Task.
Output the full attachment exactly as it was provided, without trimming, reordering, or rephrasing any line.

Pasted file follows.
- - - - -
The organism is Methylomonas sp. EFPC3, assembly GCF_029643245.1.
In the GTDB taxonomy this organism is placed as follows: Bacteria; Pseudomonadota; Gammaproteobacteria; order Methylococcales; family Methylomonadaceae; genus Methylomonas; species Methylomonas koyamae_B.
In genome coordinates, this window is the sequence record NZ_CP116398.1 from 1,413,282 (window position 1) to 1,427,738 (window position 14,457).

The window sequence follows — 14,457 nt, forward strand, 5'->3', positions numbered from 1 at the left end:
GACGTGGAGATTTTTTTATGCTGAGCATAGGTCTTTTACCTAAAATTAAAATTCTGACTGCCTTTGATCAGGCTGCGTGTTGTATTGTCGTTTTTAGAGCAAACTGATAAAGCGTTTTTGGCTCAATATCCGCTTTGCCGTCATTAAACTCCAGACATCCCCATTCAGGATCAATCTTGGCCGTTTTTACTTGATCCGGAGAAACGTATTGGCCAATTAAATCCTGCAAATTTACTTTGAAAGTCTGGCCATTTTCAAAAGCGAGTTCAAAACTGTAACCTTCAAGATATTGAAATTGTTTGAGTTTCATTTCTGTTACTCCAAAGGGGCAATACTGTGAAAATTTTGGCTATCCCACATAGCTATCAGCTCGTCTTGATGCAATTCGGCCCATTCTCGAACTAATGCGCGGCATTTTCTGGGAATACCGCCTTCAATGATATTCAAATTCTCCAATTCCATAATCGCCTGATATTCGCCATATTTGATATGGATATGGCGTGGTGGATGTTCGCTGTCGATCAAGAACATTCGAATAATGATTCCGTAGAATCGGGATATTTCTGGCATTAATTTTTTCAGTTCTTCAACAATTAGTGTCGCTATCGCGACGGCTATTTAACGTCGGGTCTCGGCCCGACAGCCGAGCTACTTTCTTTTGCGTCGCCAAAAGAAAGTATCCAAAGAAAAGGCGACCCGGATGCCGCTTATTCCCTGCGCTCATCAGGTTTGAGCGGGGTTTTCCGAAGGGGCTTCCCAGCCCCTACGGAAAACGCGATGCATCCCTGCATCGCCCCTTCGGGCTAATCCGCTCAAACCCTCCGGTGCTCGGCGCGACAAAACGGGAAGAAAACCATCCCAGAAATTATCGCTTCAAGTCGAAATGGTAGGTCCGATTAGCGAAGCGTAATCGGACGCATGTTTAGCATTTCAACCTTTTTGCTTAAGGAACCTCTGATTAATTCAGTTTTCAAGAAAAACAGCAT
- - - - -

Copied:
The organism is Methylomonas sp. EFPC3, assembly GCF_029643245.1.
In the GTDB taxonomy this organism is placed as follows: Bacteria; Pseudomonadota; Gammaproteobacteria; order Methylococcales; family Methylomonadaceae; genus Methylomonas; species Methylomonas koyamae_B.
In genome coordinates, this window is the sequence record NZ_CP116398.1 from 1,413,282 (window position 1) to 1,427,738 (window position 14,457).

The window sequence follows — 14,457 nt, forward strand, 5'->3', positions numbered from 1 at the left end:
GACGTGGAGATTTTTTTATGCTGAGCATAGGTCTTTTACCTAAAATTAAAATTCTGACTGCCTTTGATCAGGCTGCGTGTTGTATTGTCGTTTTTAGAGCAAACTGATAAAGCGTTTTTGGCTCAATATCCGCTTTGCCGTCATTAAACTCCAGACATCCCCATTCAGGATCAATCTTGGCCGTTTTTACTTGATCCGGAGAAACGTATTGGCCAATTAAATCCTGCAAATTTACTTTGAAAGTCTGGCCATTTTCAAAAGCGAGTTCAAAACTGTAACCTTCAAGATATTGAAATTGTTTGAGTTTCATTTCTGTTACTCCAAAGGGGCAATACTGTGAAAATTTTGGCTATCCCACATAGCTATCAGCTCGTCTTGATGCAATTCGGCCCATTCTCGAACTAATGCGCGGCATTTTCTGGGAATACCGCCTTCAATGATATTCAAATTCTCCAATTCCATAATCGCCTGATATTCGCCATATTTGATATGGATATGGCGTGGTGGATGTTCGCTGTCGATCAAGAACATTCGAATAATGATTCCGTAGAATCGGGATATTTCTGGCATTAATTTTTTCAGTTCTTCAACAATTAGTGTCGCTATCGCGACGGCTATTTAACGTCGGGTCTCGGCCCGACAGCCGAGCTACTTTCTTTTGCGTCGCCAAAAGAAAGTATCCAAAGAAAAGGCGACCCGGATGCCGCTTATTCCCTGCGCTCATCAGGTTTGAGCGGGGTTTTCCGAAGGGGCTTCCCAGCCCCTACGGAAAACGCGATGCATCCCTGCATCGCCCCTTCGGGCTAATCCGCTCAAACCCTCCGGTGCTCGGCGCGACAAAACGGGAAGAAAACCATCCCAGAAATTATCGCTTCAAGTCGAAATGGTAGGTCCGATTAGCGAAGCGTAATCGGACGCATGTTTAGCATTTCAACCTTTTTGCTTAAGGAACCTCTGATTAATTCAGTTTTCAAGAAAAACAGCAT